On some elements such as search box, the colour contrast ratio between text and background isn't sufficient. This makes it difficult for someone with a visual impairment to see the content properly. This fails WCAG 2.1 success criterion 1.4.3 (contrast, minimum).
Some of our links such as social media icon links don't receive focus when active or selected. They also don't include descriptive link names and because of that they are not accessible by keyboard or screen reader. This fails WCAG 2.1 success criteria 2.4.4 (link purpose in context) and 4.1.2 (name, role, value).
On some forms, input fields, such as a text box or a radio button list, are missing labels or have incorrect labels associated with them. Without these labels people using assistive technologies might not know where to input their answer to a specific question on the form. This fails WCAG 2.1 success criteria 1.3.1 (information and relationship), 3.3.2 (labels or instructions) and 4.1.2 (name, role, value).
Certain ARIA roles aren't used correctly. This means that content might not be announced accurately to anyone using as a screen reader. This fails WCAG 2.1 success criteria 1.3.1 (information and relationship).
Some tables aren't marked up correctly which can cause issues when using assistive technologies to access information within those tables. This fails WCAG 2.1 success criterion 1.3.1 (information and relationship).
The forms have a 20 minute timeout that you cannot turn off or extend. This fails WCAG 2.1 success criterion 2.2.1 timing adjustable.
We plan to fix accessibility issues with our forms as and when we make updates to them. When we build new forms we will make sure they meet accessibility standards.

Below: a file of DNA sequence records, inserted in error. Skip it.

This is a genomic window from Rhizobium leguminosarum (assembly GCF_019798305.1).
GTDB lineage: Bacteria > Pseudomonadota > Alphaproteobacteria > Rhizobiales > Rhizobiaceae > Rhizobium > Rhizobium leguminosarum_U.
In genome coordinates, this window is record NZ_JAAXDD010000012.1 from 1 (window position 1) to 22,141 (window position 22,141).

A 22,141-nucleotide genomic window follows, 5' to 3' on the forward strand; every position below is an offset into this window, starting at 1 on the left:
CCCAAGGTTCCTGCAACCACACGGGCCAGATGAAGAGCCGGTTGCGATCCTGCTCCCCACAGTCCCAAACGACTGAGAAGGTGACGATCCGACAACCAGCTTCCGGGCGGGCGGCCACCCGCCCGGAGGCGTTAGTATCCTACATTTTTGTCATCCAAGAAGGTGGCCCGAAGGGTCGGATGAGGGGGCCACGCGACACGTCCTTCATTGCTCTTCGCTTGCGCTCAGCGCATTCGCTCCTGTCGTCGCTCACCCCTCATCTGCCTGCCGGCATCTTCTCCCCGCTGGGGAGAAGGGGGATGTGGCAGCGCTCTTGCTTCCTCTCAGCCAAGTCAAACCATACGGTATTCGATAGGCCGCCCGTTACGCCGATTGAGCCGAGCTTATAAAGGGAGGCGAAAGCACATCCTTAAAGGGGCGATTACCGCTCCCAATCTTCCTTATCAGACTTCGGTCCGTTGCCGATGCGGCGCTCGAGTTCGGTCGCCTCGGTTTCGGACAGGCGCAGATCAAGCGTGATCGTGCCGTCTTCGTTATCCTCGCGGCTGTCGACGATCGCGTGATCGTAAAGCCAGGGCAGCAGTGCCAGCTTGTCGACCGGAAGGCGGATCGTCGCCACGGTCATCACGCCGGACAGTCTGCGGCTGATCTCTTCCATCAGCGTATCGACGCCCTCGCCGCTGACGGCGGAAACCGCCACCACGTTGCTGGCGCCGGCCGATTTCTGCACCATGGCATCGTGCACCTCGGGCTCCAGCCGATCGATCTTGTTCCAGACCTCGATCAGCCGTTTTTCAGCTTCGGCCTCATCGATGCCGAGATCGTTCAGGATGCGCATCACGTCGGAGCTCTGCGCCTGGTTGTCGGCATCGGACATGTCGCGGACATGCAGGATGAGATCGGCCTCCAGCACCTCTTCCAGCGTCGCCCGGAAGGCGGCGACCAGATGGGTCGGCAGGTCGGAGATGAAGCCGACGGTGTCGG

We are required by law to carry out disproportionate burden assessments where we are not able to meet our legal obligation to reach the WCAG 2.1 AA accessibility standard.
We use an open source solution as our website publications platform. It is written in a programming language our IT developers don't use so it is difficult to make improvements. There are other limitations within the platform that have negative impact on the user experience, for example lack of flexible page layouts and poor presentation of links. We plan to replace the platform with a solution that provides better user experience and there would be disproportionate burden for us to fix outstanding accessibility issues on the existing platform.
Some of our forms were build using a form builder called Formstack. We are ending our subscription with Formstack in January 2022 and we are migrating these forms to a different solution. There would be disproportionate burden for us to fix outstanding accessibility issues with Formstack forms.
Documents supplied by the public and other organisations
Documents that are supplied to us by other organisations (when we didn't commission or pay for them) or by members of the public will not be edited to make them accessible. We believe that doing so would be a disproportionate burden within the meaning of the accessibility regulations.
Content that’s not within the scope of the accessibility regulations
PDFs and other documents
PDFs and other documents published before 23rd September 2018 are exempt from meeting the accessibility regulations if they are not essential to providing our services.
Maps and mapping services are exempt from meeting the accessibility regulations as long as they are not used for navigational purposes.
Videos published before 23rd September 2020 may not have accurate captions or a text transcript and do not have audio descriptions, therefore fail success criteria.
We do not plan to add captions to live video streams because live videos are exempt from meeting the accessibility regulations.
What to do if you can't access parts of this website
What we are doing to improve accessibility